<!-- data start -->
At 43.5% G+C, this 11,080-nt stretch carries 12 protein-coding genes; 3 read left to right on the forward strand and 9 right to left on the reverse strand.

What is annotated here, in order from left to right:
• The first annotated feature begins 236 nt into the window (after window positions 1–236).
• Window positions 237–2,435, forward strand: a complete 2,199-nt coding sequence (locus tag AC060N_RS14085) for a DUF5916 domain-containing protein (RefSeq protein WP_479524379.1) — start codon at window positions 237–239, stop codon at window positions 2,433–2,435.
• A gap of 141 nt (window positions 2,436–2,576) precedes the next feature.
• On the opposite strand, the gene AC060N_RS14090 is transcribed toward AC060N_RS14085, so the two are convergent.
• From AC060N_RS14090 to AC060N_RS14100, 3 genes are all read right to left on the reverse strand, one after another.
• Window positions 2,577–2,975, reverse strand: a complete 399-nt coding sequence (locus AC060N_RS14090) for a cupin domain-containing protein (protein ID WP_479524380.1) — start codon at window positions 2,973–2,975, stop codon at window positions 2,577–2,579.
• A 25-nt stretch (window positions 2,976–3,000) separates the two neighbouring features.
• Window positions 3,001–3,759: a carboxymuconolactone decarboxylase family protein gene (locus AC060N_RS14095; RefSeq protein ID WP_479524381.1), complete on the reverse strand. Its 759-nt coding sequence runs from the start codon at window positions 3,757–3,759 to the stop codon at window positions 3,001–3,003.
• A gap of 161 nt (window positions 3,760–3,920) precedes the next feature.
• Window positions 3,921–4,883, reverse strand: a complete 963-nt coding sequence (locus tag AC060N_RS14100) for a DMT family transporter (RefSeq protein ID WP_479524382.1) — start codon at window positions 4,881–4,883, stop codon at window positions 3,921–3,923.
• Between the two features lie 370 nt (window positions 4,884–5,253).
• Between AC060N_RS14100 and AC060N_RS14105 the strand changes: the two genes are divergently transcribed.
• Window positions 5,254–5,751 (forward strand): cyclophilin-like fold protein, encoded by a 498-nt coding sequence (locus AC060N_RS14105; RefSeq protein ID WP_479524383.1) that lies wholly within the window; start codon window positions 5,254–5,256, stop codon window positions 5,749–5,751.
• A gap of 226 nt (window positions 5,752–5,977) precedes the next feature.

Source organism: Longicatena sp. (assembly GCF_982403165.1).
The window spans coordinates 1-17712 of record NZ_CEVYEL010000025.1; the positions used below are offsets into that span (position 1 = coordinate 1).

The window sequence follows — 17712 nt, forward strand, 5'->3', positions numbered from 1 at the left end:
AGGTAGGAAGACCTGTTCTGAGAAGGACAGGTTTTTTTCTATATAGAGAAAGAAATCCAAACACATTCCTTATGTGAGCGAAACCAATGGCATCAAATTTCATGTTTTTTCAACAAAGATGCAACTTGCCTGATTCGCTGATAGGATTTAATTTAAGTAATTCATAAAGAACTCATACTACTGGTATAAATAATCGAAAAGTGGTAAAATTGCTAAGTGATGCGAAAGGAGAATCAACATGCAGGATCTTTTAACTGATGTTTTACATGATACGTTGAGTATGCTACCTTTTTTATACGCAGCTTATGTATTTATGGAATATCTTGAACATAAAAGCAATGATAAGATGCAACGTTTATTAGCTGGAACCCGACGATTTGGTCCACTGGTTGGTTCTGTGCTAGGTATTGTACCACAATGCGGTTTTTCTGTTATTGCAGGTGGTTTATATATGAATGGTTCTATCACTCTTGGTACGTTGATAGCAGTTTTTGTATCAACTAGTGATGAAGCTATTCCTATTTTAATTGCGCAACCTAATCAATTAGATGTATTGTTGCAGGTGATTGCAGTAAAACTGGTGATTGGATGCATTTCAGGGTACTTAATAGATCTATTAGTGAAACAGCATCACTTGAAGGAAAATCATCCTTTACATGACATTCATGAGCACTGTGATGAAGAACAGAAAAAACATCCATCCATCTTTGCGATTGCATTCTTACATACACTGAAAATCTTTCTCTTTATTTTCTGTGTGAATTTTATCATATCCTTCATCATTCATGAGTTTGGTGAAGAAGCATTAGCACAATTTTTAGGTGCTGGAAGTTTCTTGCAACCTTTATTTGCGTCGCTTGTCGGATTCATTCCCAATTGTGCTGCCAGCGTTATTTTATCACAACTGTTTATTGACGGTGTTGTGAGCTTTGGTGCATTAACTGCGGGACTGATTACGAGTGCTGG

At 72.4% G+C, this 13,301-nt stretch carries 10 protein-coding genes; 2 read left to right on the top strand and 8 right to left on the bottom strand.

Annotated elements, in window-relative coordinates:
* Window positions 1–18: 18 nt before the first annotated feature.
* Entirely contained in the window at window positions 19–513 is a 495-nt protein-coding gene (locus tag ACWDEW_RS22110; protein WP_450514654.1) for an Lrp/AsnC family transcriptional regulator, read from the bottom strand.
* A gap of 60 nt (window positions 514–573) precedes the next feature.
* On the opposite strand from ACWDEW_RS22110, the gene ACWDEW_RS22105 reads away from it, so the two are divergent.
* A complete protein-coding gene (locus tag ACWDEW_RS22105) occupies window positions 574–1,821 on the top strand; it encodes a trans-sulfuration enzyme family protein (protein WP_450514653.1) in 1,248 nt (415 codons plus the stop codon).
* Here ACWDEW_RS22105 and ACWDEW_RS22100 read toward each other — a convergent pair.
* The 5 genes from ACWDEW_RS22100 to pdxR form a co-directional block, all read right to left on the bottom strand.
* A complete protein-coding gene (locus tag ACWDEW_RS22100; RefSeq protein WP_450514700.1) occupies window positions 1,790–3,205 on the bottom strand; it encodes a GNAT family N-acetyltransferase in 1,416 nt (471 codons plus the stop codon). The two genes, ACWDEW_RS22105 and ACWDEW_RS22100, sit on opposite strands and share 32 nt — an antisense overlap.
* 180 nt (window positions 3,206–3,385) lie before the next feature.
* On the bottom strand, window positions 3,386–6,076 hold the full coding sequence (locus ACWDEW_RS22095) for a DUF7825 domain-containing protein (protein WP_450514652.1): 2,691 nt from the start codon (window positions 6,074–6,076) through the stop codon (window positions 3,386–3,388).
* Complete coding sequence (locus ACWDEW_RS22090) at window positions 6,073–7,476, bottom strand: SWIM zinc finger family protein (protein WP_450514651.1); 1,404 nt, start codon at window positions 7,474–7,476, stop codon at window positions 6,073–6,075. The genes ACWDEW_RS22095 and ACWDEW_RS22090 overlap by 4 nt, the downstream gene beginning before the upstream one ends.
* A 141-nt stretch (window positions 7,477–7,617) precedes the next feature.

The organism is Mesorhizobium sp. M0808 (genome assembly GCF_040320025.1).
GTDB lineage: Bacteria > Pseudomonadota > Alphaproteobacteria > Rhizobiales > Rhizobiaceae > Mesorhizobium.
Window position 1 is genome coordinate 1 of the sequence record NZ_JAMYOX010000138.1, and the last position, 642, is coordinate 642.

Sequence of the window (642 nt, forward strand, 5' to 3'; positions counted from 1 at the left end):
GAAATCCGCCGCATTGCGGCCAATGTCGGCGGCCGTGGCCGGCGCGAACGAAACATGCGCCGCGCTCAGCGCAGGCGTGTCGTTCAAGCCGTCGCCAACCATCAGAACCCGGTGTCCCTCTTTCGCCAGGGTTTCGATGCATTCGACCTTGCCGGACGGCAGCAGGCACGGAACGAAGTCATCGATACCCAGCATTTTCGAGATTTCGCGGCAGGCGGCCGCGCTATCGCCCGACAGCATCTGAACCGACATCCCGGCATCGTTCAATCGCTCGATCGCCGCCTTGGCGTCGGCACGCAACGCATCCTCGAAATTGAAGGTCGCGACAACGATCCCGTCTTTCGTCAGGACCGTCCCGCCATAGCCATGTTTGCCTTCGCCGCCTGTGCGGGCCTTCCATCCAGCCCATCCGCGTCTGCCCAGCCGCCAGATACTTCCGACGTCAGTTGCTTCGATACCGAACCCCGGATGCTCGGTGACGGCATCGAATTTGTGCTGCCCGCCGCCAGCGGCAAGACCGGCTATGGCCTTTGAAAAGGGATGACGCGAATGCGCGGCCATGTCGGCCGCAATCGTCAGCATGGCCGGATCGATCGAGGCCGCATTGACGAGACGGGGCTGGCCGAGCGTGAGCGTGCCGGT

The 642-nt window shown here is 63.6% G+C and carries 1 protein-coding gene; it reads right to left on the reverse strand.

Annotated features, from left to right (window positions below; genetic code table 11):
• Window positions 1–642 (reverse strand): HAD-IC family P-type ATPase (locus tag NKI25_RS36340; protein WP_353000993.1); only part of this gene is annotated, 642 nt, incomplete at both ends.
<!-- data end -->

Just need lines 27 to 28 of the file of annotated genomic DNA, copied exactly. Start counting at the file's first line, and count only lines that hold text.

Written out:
* A complete protein-coding gene (locus tag ACWDEW_RS22105) occupies window positions 574–1,821 on the top strand; it encodes a trans-sulfuration enzyme family protein (protein WP_450514653.1) in 1,248 nt (415 codons plus the stop codon).
* Here ACWDEW_RS22105 and ACWDEW_RS22100 read toward each other — a convergent pair.